That’s what far-left legal blogger Glenn Greenwald thinks would happen if the next Asssociate Justice is Elena Kagan (or Cass Sunstein, who Greenwald suggests is in the same mold):
The danger that we won’t have such a status-quo-maintaining selection is three-fold: (1) Kagan, from her time at Harvard, is renowned for accommodating and incorporating conservative views, the kind of “post-ideological” attribute Obama finds so attractive; (2) for both political and substantive reasons, the Obama White House tends to avoid (with a few exceptions) any appointees to vital posts who are viewed as “liberal” or friendly to the Left; the temptation to avoid that kind of nominee heading into the 2010 midterm elections will be substantial (indeed, The New York Times’ Peter Baker wrote last month of the candidates he said would be favored by the Left: ”insiders doubt Mr. Obama would pick any of them now“); and (3) Kagan has already proven herself to be a steadfast Obama loyalist with her work as his Solicitor General, and the desire to have on the Court someone who has demonstrated fealty to Obama’s broad claims of executive authority is likely to be great.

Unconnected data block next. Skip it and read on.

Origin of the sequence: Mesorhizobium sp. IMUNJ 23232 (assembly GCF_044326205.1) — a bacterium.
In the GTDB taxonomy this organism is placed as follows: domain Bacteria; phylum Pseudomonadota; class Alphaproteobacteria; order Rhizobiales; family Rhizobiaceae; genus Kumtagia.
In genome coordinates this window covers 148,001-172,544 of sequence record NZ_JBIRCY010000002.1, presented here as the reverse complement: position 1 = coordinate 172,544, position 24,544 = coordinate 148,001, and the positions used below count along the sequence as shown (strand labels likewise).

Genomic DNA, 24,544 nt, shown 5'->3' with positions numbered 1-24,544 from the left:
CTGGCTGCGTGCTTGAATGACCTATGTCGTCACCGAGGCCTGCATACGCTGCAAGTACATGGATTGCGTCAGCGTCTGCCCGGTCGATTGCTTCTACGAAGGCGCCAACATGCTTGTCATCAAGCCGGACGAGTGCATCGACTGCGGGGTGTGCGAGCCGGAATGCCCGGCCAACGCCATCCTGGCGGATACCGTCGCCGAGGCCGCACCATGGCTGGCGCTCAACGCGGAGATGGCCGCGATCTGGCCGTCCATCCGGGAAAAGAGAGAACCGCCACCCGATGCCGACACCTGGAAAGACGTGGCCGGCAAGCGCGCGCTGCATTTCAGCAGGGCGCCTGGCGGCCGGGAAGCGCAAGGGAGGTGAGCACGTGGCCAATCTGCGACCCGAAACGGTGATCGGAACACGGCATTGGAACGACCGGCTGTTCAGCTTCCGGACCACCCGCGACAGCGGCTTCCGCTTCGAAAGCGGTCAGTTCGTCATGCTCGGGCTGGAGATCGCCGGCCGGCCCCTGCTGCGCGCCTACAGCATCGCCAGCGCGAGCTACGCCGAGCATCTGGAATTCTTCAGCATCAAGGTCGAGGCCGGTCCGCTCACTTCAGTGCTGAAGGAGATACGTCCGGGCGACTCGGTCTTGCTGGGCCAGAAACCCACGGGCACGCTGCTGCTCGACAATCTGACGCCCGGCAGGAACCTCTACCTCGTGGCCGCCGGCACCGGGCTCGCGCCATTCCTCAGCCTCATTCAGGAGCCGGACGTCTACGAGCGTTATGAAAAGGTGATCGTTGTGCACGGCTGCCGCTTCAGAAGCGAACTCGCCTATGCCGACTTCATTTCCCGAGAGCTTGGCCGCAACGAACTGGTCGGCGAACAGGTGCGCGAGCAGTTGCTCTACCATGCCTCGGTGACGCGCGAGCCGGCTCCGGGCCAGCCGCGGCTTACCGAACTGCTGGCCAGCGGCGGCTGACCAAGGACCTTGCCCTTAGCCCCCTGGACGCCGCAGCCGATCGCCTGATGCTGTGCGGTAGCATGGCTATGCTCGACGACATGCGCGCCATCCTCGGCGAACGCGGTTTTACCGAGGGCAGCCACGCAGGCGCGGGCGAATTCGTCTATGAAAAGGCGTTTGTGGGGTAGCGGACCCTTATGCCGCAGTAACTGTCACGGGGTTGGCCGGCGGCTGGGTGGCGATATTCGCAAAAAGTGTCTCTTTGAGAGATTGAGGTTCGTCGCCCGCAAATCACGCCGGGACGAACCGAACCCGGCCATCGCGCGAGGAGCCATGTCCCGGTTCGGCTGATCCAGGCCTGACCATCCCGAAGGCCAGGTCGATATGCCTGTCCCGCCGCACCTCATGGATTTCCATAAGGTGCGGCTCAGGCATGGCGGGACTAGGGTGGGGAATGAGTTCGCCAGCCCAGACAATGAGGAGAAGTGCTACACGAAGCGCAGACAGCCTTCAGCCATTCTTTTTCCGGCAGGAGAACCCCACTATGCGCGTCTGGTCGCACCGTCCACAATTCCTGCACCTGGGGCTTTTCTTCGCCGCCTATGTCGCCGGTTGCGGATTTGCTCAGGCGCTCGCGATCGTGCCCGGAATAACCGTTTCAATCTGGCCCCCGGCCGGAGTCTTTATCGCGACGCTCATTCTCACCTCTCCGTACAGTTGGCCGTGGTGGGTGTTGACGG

While the idea that the White House has avoided “liberal” nominees is laughable, the suggestion that they might go that way in advance of the 2010 midterms is credible. As I said in an earlier post, Kagan is widely respected by both sides, and has views on separation of powers / national security issues that could even put her to the “right” of conservatives like Antonin Scalia in cases like Hamdi v. Rumsfeld, where Scalia and Stevens were alone in their narrow reading of the conditions under which a president can detain American citizens without trial. Still, she is likely to be as reliable a liberal vote on social issues as Justice Stevens ever was.